Real people aren’t just Kirk or just Spock. Even Kirk and Spock were not just Kirk and Spock. And we have to live with others who are more than just Kirk or just Spock. It’s on the basis of both reason and gut feeling that we make all the decisions in our life. In the case of the student from South Carolina, it meant choosing his science or his religion.
But to me, as someone who has lived both with science and religion all my life, that kind of choice is utterly puzzling. Why would anyone think that you have to make that choice?
Anne Lamott said, “The opposite of faith is not doubt. The opposite of faith is certainty.” Think about that. If you’re sure, you don’t need faith. It’s when you’re not sure, when you can’t be sure, that you have to say, “Okay, I’m going to go ahead anyway. I have faith that this is the direction to go.”
Faith is not blinding yourself to the truth—it’s proceeding after you’ve done everything that you can to find the truth, and you’re still not certain. Even when we’re blind, we can’t see, we don’t have the knowledge of the truth, we still have to step forward and proceed. If we knew the answer, we wouldn’t need faith. And so, faith is how we deal with the fact that we have to proceed anyway; that we don’t know.
It’s with faith that we make choices about where we’re going to school, what career we’re going to pursue, where we’re going to live, who we’re going to marry. My student in Charleston would choose geology or not choose geology as an act of faith—not because he found the answer by looking in the Bible, but precisely because he couldn’t find that answer there and he had to follow the tugs of both his head and his heart.
All of life is making crucial decisions on the basis on inadequate information. It’s a leap of faith to start a family. It’s a leap of faith to join a religious community. It’s a leap of faith to move to a new home, a new city, a new country. So these decisions that change our lives are made not only on the basis of inadequate and often incorrect information—they’re made by ignorant, stubborn, and inexperienced teenagers: you and me, back when we were students.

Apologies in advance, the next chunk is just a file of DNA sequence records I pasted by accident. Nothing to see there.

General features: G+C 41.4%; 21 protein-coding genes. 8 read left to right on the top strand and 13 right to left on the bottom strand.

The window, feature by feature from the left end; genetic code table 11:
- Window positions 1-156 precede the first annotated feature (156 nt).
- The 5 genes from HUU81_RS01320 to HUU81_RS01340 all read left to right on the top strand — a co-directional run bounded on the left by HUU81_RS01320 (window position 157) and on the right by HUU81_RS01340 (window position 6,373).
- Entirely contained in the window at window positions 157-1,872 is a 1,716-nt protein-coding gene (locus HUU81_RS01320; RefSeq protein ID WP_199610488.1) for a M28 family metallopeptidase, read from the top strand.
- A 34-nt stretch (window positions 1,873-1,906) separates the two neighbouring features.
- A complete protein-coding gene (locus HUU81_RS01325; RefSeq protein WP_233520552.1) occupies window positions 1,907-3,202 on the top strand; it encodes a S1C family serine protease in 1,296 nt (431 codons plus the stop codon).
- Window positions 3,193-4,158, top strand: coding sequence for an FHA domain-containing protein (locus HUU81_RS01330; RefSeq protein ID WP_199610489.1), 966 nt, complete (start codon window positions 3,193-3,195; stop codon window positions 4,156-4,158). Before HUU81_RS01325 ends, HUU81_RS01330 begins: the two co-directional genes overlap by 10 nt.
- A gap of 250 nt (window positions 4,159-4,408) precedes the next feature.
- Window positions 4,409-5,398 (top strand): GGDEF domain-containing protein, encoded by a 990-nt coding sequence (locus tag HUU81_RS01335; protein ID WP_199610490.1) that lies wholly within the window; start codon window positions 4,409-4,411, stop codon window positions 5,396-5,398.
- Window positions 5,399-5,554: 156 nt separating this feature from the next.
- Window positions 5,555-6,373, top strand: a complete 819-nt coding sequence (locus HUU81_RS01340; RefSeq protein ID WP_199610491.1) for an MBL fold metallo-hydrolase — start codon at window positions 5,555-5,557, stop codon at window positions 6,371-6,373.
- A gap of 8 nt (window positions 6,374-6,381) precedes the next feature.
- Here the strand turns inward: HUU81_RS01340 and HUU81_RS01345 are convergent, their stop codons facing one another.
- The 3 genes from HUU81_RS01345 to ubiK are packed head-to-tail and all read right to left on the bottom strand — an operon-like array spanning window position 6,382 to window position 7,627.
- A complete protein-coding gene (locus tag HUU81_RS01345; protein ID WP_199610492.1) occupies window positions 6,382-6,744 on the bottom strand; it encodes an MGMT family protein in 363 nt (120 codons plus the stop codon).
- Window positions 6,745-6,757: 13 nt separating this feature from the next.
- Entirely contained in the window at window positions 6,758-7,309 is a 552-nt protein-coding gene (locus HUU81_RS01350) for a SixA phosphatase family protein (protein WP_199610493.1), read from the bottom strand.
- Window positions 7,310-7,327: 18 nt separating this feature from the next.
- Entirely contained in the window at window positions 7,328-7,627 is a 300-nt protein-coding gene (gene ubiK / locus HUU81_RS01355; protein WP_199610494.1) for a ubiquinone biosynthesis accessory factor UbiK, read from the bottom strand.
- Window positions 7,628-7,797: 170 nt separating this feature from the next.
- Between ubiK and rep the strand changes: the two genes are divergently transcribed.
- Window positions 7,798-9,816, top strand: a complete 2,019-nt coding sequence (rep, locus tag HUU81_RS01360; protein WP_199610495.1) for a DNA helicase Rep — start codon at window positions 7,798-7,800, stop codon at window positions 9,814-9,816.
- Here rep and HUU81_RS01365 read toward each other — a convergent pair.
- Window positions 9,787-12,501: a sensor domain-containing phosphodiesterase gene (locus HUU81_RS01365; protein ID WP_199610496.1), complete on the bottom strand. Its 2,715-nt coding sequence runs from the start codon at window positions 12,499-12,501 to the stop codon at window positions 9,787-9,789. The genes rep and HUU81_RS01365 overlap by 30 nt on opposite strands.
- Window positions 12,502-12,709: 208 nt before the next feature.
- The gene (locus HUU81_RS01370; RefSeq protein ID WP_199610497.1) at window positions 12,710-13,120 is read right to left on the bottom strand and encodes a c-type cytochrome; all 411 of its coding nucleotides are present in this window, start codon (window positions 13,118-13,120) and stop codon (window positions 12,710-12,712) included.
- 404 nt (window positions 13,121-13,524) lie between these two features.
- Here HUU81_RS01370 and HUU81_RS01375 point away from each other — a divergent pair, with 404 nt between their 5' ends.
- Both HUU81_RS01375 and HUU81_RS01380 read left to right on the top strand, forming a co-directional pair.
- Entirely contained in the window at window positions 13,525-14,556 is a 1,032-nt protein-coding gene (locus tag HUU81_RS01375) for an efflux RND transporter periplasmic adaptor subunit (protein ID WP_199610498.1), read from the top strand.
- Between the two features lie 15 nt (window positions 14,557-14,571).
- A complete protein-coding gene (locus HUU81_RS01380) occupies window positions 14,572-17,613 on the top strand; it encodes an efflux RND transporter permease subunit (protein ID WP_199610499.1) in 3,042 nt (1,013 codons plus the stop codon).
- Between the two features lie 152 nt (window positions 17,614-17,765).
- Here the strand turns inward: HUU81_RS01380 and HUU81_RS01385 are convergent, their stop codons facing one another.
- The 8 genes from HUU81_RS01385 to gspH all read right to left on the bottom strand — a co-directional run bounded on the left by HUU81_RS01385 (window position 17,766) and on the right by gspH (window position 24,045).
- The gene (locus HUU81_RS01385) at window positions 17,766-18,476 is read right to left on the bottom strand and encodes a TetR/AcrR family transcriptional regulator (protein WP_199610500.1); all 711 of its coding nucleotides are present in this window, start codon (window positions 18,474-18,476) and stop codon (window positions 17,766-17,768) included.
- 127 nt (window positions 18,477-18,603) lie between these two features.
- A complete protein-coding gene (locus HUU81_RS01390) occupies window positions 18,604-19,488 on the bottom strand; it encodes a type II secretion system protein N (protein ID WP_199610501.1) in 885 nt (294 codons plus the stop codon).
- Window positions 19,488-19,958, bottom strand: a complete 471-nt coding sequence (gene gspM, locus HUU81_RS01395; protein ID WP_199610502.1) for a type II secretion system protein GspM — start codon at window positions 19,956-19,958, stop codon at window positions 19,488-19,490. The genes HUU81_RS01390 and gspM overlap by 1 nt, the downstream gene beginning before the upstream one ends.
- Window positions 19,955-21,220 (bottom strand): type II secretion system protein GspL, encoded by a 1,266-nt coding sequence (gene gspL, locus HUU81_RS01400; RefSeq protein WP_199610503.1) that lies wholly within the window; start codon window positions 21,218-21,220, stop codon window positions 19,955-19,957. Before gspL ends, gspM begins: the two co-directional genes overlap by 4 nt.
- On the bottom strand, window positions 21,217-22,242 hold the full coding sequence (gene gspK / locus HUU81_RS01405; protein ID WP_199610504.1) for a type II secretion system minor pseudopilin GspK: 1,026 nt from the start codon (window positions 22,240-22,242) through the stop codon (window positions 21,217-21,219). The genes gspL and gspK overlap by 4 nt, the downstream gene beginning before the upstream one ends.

At the very least, we hope we make these decisions with the help of some other people to advise us. We don’t want to make them on our own; we don’t want to make them without any input from a community of family and friends. Our faith is what we learned in the conversations that we’ve had with our elders, with our advisors, with our parents and our teachers, concerning these very questions.
It’s a rare moment that any of us know we’ve experienced God, and so it’s important that we pool those experiences together to compare and to learn from the similarities and the differences; just as important as to sort out the real experiences from the spurious experiences. That’s why we have communities that we call religion.
Science, like faith, is done as part of a big community, and if you don’t have the support of your community, it’s not going to happen; it can’t happen. And without a community, it couldn’t possibly be passed on to the next generation. And that’s why it makes a difference what your community, what your society thinks about the things that you choose to want to do.
If the society that you live in doesn’t think that doing science is what will make a mother proud, you’re not going to find many kids studying science. And you won’t find anybody who will teach it to you, and you won’t find anybody who will want to learn what you can teach to them. And so there’s another clue about the personality of this God who creates: we see that community is essential for doing science; it’s also essential for finding and worshipping God.
The people of the Book, the Jews, the Christians, the Muslims, we also have a belief that this physical universe was created by our God who looked at it at every stage; said it was good. God reveals himself in the things that he has created, and I believe as a Catholic that God so loved the world—not good people, not ethical behavior, but the world—so much that he sent his son—not to carry us out of this world, but to redeem the world.
St. Athanasius says that by the resurrection, this physical universe has been cleansed and made sacred. And thus if the universe is sacred, studying the physical universe is an act of worship; it’s an essential part of being able to do theology or philosophy.
[Next week: Even if your community encourages science, why does any particular person choose to become a scientist?]